Work Longer or Work Smarter?
After a bad ice storm one year in upstate New York, a number of schools ended up using all of their allotted “snow” days and then some, and it was only March. (For those of you unfamiliar with the weather in Upstate, it’s not unusual to see snow in April or even May.) The commissioner was unwilling to forgive any of those days, so in order to adhere to the regulations for 180 school days, schools cancelled spring vacations and/or remaining staff development days. Some schools extended the school year in June for a few days, a complete waste of time as far as I was concerned since most kids (and staff) mentally check out once the weather turns warm and state final exams are done.
One enterprising superintendent thought he had a creative solution to the problem: He would make up the hours lost by tacking a few minutes onto each school day for the rest of the year. This idea did comply with the letter of the law, but it revealed a cynical disregard for the spirit. The extra minutes were added to every student’s last period whether it was English, physical education, or study hall.
The whole experience made me stop and think about whether
the actual time spent in school matters.
Every time I hear that some state is planning to increase class time, I’m always a little skeptical regarding how effective the change will be -- because it’s not just about time; it’s about how the time is used. As a veteran school person, I am convinced that we need to work smarter before we work longer.
This week Education Secretary Arne Duncan announced that five states will add at least 300 hours to the school calendar in a 3-year pilot program beginning next fall. Colorado, Connecticut, Massachusetts, New York, and Tennessee compose the group of states. The initiative will be paid for with federal, state, and local monies, but the proportions remain unclear. Schools received waivers to divert some federal funding already received to the new effort. The effort will affect some 20,000 students. Individual districts will decide whether to add time to the school day or extend the school year.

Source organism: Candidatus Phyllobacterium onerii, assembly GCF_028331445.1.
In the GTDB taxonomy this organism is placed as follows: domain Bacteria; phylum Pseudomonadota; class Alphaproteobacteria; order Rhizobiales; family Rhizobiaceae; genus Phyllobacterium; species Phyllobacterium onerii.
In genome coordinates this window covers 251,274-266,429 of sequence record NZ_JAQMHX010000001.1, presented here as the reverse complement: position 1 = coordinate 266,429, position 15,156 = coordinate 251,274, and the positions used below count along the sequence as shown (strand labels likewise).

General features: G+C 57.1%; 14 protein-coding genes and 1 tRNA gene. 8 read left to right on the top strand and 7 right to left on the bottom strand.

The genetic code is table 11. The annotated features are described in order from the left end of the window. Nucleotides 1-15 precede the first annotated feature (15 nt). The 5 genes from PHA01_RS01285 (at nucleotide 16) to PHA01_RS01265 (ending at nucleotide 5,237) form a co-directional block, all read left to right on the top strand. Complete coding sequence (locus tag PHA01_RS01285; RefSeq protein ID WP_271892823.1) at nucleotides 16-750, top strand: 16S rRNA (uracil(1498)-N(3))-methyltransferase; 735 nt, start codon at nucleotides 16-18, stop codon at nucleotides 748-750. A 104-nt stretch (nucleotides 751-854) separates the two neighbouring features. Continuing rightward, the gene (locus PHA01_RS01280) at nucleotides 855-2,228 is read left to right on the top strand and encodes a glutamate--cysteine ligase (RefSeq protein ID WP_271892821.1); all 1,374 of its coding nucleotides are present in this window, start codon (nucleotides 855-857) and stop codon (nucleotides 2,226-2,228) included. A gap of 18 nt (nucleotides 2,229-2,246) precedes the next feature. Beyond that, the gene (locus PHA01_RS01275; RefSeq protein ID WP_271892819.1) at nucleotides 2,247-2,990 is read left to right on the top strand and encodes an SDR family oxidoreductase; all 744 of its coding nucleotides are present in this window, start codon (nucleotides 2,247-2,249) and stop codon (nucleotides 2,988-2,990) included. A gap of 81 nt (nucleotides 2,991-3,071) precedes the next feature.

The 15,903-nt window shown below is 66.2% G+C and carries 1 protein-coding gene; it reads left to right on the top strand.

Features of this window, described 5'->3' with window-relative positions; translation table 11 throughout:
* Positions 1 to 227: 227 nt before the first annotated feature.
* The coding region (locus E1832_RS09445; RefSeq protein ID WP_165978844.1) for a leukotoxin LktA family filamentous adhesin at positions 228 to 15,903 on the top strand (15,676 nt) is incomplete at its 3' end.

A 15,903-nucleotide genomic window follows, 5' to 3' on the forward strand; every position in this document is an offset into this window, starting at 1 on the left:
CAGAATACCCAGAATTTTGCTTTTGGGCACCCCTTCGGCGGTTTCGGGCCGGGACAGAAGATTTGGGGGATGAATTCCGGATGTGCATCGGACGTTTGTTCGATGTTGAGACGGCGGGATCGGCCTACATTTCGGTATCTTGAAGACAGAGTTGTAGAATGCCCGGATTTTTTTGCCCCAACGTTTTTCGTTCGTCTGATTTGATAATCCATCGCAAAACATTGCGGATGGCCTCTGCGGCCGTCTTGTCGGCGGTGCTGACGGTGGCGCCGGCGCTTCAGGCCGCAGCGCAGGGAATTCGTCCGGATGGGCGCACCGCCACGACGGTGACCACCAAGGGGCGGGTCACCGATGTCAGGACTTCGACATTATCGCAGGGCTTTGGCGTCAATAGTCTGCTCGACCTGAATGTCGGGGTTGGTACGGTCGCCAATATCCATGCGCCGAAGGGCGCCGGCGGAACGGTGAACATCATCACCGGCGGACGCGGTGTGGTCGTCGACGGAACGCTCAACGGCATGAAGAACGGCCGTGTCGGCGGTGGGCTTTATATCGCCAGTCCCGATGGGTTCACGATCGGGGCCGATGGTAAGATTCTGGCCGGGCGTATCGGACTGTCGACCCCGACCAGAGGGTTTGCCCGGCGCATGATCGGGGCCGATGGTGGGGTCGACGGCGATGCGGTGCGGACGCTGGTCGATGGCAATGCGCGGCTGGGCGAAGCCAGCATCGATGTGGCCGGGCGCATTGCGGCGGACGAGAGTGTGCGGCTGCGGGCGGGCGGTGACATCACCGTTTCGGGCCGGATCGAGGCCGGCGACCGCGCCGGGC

Extending the school day is not without its problems. Cost, of course, is significant, and school officials must consider what will happen if the initial funding is cut. There may be changes or additions to bus schedules. Sports practices and schedules may be affected. Students have jobs or babysitting responsibilities or music lessons after school. So if the school day is going to be extended, it had better be worth it.
There is, after all, nothing magical or even scientific about 6-7 hours per day for 180 school days. It’s what we do with the time that counts. Educators need to examine what happens within the hours presently allotted to schooling. How much time is spent on direct instruction or practice? How much time is wasted on reviewing information students already know or skills they already have? How much time is spent on classroom management or interruptions from the office? Duncan hopes that the additional time can be used to reinstitute the arts or to provide extra help, both worthy causes. But every moment in school counts, and frankly, for the most part, schools don’t run efficiently. Adding more time without careful examination of what we already do with the time we have will not produce the results we hope for.